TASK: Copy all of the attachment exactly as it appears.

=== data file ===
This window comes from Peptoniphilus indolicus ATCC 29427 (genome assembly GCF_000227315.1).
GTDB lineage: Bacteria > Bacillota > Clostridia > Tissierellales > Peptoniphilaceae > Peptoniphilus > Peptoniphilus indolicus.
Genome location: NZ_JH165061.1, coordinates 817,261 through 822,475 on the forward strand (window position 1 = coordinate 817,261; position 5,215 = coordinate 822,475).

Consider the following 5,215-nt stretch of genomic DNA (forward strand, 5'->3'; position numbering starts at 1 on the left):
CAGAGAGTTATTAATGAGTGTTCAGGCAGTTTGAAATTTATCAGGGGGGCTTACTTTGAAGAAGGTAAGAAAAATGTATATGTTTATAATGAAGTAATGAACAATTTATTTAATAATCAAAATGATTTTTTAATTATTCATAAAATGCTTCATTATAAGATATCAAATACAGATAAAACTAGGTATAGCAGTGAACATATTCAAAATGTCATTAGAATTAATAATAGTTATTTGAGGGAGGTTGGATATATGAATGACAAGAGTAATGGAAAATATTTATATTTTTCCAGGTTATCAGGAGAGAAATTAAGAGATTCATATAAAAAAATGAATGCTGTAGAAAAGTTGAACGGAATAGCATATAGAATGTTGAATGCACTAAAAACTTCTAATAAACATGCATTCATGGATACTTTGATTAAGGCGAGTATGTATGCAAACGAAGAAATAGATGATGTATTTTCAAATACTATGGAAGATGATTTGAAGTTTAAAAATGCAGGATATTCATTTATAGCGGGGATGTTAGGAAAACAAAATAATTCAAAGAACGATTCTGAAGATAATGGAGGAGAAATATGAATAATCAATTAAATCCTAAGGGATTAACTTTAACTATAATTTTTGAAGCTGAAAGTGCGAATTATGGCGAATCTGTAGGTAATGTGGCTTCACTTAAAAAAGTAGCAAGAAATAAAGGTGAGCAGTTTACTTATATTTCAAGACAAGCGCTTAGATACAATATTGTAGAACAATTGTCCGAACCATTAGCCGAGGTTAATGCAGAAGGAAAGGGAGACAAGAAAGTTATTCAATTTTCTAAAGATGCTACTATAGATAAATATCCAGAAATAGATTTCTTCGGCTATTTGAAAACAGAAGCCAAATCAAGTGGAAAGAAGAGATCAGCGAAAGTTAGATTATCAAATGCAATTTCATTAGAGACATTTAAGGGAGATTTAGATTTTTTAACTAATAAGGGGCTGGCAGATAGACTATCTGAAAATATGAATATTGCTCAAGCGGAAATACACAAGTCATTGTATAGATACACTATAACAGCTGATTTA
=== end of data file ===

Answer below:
This window comes from Peptoniphilus indolicus ATCC 29427 (genome assembly GCF_000227315.1).
GTDB lineage: Bacteria > Bacillota > Clostridia > Tissierellales > Peptoniphilaceae > Peptoniphilus > Peptoniphilus indolicus.
Genome location: NZ_JH165061.1, coordinates 817,261 through 822,475 on the forward strand (window position 1 = coordinate 817,261; position 5,215 = coordinate 822,475).

Consider the following 5,215-nt stretch of genomic DNA (forward strand, 5'->3'; position numbering starts at 1 on the left):
CAGAGAGTTATTAATGAGTGTTCAGGCAGTTTGAAATTTATCAGGGGGGCTTACTTTGAAGAAGGTAAGAAAAATGTATATGTTTATAATGAAGTAATGAACAATTTATTTAATAATCAAAATGATTTTTTAATTATTCATAAAATGCTTCATTATAAGATATCAAATACAGATAAAACTAGGTATAGCAGTGAACATATTCAAAATGTCATTAGAATTAATAATAGTTATTTGAGGGAGGTTGGATATATGAATGACAAGAGTAATGGAAAATATTTATATTTTTCCAGGTTATCAGGAGAGAAATTAAGAGATTCATATAAAAAAATGAATGCTGTAGAAAAGTTGAACGGAATAGCATATAGAATGTTGAATGCACTAAAAACTTCTAATAAACATGCATTCATGGATACTTTGATTAAGGCGAGTATGTATGCAAACGAAGAAATAGATGATGTATTTTCAAATACTATGGAAGATGATTTGAAGTTTAAAAATGCAGGATATTCATTTATAGCGGGGATGTTAGGAAAACAAAATAATTCAAAGAACGATTCTGAAGATAATGGAGGAGAAATATGAATAATCAATTAAATCCTAAGGGATTAACTTTAACTATAATTTTTGAAGCTGAAAGTGCGAATTATGGCGAATCTGTAGGTAATGTGGCTTCACTTAAAAAAGTAGCAAGAAATAAAGGTGAGCAGTTTACTTATATTTCAAGACAAGCGCTTAGATACAATATTGTAGAACAATTGTCCGAACCATTAGCCGAGGTTAATGCAGAAGGAAAGGGAGACAAGAAAGTTATTCAATTTTCTAAAGATGCTACTATAGATAAATATCCAGAAATAGATTTCTTCGGCTATTTGAAAACAGAAGCCAAATCAAGTGGAAAGAAGAGATCAGCGAAAGTTAGATTATCAAATGCAATTTCATTAGAGACATTTAAGGGAGATTTAGATTTTTTAACTAATAAGGGGCTGGCAGATAGACTATCTGAAAATATGAATATTGCTCAAGCGGAAATACACAAGTCATTGTATAGATACACTATAACAGCTGATTTA